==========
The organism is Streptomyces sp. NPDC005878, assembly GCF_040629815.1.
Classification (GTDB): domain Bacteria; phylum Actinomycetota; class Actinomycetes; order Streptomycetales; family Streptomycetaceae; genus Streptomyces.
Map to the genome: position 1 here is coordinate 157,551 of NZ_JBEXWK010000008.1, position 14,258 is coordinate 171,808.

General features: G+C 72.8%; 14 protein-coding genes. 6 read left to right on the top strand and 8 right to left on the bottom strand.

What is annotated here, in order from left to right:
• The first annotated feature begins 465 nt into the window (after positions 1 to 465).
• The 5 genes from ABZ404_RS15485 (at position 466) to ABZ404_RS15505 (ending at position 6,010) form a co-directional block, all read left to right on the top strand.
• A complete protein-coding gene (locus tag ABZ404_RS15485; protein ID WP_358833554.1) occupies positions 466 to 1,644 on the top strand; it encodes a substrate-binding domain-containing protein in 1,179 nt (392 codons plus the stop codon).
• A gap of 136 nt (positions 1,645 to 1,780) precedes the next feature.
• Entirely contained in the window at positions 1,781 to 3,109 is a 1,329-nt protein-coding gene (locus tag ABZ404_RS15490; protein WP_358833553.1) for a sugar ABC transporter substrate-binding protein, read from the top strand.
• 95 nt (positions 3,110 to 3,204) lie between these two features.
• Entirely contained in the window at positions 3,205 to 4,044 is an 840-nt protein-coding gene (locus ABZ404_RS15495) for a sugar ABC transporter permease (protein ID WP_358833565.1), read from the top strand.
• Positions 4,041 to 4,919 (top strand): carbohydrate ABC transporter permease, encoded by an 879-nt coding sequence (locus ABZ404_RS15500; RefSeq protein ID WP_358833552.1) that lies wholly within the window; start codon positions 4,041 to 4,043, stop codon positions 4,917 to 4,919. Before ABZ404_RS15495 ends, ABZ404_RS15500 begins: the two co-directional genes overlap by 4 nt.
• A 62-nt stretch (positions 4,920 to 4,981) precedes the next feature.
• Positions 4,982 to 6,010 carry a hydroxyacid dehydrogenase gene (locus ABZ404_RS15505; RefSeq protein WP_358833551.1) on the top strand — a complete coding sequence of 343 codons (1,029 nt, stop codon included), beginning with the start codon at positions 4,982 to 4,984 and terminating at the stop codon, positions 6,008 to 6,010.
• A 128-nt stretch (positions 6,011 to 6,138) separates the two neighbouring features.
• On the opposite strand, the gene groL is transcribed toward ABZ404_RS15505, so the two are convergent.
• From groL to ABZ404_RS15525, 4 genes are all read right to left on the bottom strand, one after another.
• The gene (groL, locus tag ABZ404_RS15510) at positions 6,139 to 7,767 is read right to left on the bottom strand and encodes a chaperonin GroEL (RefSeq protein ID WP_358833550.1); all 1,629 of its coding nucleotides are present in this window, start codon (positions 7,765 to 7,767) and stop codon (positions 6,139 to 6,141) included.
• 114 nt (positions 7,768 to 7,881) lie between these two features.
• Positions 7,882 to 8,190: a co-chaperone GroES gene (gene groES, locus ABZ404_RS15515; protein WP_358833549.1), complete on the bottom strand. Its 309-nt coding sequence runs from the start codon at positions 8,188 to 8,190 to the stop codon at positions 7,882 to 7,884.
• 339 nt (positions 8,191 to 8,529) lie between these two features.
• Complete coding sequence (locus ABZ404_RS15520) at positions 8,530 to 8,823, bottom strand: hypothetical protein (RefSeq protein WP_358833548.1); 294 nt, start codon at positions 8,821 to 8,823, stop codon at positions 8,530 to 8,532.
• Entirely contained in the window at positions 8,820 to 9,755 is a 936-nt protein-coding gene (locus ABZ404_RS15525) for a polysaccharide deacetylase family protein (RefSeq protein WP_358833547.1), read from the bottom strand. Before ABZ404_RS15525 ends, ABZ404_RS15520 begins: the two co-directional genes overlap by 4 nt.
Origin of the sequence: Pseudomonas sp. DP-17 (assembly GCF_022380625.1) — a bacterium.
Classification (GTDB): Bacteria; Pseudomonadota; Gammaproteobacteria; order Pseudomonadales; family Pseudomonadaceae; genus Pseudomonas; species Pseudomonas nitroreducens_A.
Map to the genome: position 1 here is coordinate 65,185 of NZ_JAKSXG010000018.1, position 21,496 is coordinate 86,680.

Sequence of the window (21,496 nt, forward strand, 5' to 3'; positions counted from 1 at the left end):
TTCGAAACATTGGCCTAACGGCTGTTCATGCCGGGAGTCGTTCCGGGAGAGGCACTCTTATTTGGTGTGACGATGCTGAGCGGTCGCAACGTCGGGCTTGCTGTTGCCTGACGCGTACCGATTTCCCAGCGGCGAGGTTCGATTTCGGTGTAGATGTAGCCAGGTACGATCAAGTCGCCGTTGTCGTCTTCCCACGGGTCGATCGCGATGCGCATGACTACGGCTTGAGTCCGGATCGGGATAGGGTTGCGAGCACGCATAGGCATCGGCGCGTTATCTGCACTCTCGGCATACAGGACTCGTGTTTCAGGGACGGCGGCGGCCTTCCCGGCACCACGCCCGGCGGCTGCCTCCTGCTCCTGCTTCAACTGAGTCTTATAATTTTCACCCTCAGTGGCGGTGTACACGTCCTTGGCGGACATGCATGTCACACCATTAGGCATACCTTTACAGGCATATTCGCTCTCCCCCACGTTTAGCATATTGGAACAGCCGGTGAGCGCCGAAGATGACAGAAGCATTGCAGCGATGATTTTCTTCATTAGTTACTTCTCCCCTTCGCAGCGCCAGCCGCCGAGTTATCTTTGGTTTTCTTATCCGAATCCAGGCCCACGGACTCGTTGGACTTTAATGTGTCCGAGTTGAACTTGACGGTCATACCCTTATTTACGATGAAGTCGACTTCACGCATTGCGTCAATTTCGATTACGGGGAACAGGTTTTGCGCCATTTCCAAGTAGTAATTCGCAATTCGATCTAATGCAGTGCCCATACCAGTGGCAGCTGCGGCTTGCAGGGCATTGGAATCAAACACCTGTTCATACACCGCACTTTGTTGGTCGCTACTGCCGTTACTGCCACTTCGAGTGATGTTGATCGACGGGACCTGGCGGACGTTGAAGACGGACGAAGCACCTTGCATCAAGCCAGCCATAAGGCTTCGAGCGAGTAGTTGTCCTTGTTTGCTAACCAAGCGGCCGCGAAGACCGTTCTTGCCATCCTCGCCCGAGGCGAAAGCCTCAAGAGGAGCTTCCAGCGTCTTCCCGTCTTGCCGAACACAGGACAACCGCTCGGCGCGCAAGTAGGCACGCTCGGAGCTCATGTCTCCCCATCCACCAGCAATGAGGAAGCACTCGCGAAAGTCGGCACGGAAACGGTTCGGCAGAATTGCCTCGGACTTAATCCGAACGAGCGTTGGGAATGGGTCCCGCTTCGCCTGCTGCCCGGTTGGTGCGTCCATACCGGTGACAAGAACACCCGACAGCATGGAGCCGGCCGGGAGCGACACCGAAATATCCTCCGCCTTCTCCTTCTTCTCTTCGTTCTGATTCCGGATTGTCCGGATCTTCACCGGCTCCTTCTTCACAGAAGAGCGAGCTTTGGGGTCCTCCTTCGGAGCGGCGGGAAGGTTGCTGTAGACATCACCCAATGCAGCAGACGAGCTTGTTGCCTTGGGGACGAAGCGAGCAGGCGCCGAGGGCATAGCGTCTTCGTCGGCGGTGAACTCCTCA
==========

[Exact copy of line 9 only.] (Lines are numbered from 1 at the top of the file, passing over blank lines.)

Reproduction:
• A gap of 136 nt (positions 1,645 to 1,780) precedes the next feature.